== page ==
Simple Say's Law
May 18, 2015

To prove the sophistry of capitalism, we must trace the roots of its core ideas.

Among its core ideas is the production motive , or the sophistical belief that what is good for the producers or sellers, or those who live by profits, is good for the nation. This is in contrast to Smith's proper belief that what is good for the people or all three classes (wage, profit, rent, earners) is good for the nation. This production motive is best seen in Say's Law which says that production is the cause of demand. On the surface, Say's logic seems correct, until you realize that he is actually talking about producer's demand and not consumer demand. He is talking about wholesale trade or the trade between dealers and dealers, and not retail trade or the trade between dealers and consumers. In The Wealth of Nations, Smith already implied that retail trade is more significant than wholesale trade:

The value of the goods circulated between.. dealers, never can exceed the value of those circulated between the dealers and the consumers; whatever is bought by the dealers, being ultimately destined to be sold to the consumers.

Say's derision of consumers is easily defeated when one thinks that society can exist without businesses (as in a native tribe), but businesses cannot exist without society. In this chapter, Say sounds like a lobbyist for manufacturers. While mercantilism is economics for merchants, Say's proto-capitalism and proto-neoliberalism here can be viewed as economics for producers, prioritizing business interests over societal interests. The lines in red below indicate his sophistry.


Book 1, Chapter 15: The Demand or Market for Products

1 Businessmen frequently assert that:

Their great desire is a consumption brisk enough to quicken sales and keep up prices.

2 To know this demand, we must carefully analyse the best facts.  3 A man who produces anything can only expect it to be of value if others can buy it.

4If a businessman says "I want money for my woollens, not other products," it would be easy to convince him that his customers must first sell their own products for money, to buy his woollens.

5To say that sales are dull because of the scarcity of money, is to mistake the means for the cause.

6When a superabundant product cannot be sold, the scarcity of money has so little to do with the obstruction of its sale, that the sellers would gladly receive its value in kind.

7 This is applicable to all cases.

It is worth while to remark, that a product is no sooner created, than it, from that instant, affords a market for other products to the full extent of its own value.

9 For this reason, a good harvest is favourable to all businessmen generally.

10 Why is there so great a glut of commodities in the market sometimes, and so much difficulty in selling them?

11Some commodities are superabundant because the production of some commodities has declined.

12At the same time one commodity makes a loss, another commodity is making excessive profit.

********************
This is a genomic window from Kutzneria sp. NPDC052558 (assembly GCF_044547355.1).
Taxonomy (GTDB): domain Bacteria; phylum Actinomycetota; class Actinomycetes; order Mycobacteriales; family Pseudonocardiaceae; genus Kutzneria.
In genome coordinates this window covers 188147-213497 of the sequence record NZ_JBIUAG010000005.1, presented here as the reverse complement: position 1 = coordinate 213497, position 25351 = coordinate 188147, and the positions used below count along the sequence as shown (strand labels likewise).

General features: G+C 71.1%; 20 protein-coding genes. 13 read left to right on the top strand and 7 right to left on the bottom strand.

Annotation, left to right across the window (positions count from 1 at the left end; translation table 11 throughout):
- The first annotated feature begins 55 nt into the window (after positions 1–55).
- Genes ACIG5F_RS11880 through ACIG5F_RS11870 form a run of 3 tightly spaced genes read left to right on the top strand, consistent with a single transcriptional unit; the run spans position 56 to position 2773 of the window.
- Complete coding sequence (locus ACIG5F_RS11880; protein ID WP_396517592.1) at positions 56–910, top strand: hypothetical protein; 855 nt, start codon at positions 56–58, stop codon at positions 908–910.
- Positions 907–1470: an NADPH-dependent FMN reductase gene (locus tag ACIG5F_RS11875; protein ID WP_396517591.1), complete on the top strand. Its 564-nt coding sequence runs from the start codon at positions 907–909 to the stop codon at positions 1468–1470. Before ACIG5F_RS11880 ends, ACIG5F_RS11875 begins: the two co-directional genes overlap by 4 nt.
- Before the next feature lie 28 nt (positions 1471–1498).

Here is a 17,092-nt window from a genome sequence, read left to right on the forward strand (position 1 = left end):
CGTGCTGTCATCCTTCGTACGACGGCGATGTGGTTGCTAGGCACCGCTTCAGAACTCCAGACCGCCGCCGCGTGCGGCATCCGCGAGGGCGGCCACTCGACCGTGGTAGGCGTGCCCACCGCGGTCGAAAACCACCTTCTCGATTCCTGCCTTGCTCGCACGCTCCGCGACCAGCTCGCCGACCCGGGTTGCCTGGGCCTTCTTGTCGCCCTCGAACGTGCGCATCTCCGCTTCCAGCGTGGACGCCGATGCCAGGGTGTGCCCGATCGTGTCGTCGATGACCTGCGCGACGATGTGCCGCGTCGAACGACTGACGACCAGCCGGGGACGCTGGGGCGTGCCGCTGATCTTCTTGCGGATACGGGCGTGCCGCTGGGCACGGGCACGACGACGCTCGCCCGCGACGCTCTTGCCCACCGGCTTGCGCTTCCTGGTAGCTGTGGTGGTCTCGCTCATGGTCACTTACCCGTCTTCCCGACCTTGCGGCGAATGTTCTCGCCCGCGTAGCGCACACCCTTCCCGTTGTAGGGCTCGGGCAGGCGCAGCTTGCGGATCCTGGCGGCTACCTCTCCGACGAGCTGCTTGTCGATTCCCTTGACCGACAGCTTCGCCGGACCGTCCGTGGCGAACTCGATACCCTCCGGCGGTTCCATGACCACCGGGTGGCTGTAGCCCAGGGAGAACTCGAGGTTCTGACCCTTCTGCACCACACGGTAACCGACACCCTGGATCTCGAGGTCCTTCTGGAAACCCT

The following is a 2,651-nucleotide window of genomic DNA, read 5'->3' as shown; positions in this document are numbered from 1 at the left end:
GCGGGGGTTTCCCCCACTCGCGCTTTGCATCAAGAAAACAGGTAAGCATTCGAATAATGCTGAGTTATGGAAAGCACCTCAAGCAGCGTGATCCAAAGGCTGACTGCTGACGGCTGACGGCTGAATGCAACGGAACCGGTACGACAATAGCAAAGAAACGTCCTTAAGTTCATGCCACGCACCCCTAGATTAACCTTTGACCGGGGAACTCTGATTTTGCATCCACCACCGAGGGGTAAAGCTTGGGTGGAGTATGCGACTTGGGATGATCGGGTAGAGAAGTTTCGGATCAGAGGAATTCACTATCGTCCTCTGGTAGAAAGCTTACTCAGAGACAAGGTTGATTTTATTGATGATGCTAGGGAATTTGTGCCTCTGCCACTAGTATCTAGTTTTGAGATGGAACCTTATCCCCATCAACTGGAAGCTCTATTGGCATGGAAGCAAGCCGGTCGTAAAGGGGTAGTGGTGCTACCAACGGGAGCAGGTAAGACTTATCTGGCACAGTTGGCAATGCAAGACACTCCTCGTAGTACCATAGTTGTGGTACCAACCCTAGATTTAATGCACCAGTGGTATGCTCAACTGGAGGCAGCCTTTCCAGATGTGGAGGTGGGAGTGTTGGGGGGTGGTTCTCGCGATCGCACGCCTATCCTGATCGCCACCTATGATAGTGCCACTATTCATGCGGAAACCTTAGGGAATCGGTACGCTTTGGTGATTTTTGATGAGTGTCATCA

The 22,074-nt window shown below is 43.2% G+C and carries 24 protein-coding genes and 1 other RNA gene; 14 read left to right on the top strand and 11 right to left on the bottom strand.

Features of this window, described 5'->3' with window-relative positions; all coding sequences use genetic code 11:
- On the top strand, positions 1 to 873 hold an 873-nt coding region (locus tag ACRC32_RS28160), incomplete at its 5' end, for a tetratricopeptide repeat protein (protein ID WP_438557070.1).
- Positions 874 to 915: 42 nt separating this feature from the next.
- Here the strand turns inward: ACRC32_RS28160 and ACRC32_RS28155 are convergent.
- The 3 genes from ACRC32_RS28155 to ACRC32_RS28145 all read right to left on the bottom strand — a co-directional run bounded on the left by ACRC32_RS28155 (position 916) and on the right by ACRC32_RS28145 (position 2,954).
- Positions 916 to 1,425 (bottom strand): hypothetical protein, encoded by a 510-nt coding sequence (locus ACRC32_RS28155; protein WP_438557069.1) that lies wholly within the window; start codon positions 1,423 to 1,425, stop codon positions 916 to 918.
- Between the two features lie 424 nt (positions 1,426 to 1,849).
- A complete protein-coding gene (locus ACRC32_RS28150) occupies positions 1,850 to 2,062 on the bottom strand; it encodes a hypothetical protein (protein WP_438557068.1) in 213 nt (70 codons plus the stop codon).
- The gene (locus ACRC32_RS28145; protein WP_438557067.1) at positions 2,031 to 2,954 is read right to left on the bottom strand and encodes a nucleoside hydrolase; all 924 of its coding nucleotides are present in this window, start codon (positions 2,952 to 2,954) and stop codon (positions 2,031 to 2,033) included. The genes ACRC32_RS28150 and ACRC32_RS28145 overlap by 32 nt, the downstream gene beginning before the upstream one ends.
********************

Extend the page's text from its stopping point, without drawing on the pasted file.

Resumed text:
13A producer is shallow if he imagines that the demand of non-productive consumers such as public functionaries, physicians, lawyers, churchmen, etc, is different from the demand of the actual producers.

14We make the following conclusions from this important truth:

  1. 15 The more the producers and the more various their productions:
    • the more prompt, numerous, and extensive are the demand for those productions
    • the more profitable are they to the producers for price rises with the demand
  2. But this advantage is from real production alone and not from a forced circulation of products like when governments tax goods to provide for non-producers.
    • This is a great injury to production.
    16Each individual is interested in the general prosperity of all.17High production is the true source of the gains made by townseople over the country people.18 The position of a nation with its neighbours, is analogous to the relation of one of its provinces to the others.
  3. 19It does not hurt the national industry to import commodities from abroad.  
  4. 20 The encouragement of mere consumption is no benefit to commerce because the difficulty is in supplying the means, not in stimulating the desire of consumption.
    • Production alone furnishes those means.
    • Thus, good governments stimulate production, bad governments encourage consumption.

21Since the creation of a new product is the opening of a new market for other products, to consume or destroy a product is to stop selling those other products.

22The general demand for products is brisk proportionally to production.

23A nation that produces abundantly yields handsome profits because:

Wherever production is stationary or lags behind consumption the demand gradually declines.

24 Such are the concomitants of declining production, which are only to be remedied by frugality, intelligence, activity, and freedom.